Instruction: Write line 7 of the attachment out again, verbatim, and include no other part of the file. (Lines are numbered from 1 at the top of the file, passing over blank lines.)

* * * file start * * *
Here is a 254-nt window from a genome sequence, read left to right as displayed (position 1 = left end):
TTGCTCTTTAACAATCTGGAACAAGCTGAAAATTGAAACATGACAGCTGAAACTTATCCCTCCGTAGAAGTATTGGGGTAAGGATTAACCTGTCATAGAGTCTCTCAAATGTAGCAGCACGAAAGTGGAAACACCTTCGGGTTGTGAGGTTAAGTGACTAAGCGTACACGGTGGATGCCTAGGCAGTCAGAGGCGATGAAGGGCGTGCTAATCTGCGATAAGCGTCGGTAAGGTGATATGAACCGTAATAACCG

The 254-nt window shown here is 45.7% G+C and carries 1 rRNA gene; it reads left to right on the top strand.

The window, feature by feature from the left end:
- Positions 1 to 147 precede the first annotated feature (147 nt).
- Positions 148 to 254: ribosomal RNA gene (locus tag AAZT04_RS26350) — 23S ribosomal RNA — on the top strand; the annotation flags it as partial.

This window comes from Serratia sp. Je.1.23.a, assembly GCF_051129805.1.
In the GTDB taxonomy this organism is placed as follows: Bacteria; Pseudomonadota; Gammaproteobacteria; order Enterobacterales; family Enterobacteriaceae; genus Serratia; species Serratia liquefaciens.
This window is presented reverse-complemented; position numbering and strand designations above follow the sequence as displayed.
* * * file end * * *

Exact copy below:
This window comes from Serratia sp. Je.1.23.a, assembly GCF_051129805.1.